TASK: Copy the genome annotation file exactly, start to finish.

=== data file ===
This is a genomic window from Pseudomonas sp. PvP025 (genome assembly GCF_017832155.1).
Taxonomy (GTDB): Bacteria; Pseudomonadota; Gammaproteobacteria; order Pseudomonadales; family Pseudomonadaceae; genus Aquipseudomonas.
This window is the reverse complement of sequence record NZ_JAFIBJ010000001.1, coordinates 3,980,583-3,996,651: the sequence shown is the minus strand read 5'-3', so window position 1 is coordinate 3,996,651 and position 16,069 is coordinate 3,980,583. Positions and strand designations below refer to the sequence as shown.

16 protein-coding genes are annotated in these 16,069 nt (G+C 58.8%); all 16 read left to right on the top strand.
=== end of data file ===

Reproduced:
This is a genomic window from Pseudomonas sp. PvP025 (genome assembly GCF_017832155.1).
Taxonomy (GTDB): Bacteria; Pseudomonadota; Gammaproteobacteria; order Pseudomonadales; family Pseudomonadaceae; genus Aquipseudomonas.
This window is the reverse complement of sequence record NZ_JAFIBJ010000001.1, coordinates 3,980,583-3,996,651: the sequence shown is the minus strand read 5'-3', so window position 1 is coordinate 3,996,651 and position 16,069 is coordinate 3,980,583. Positions and strand designations below refer to the sequence as shown.

16 protein-coding genes are annotated in these 16,069 nt (G+C 58.8%); all 16 read left to right on the top strand.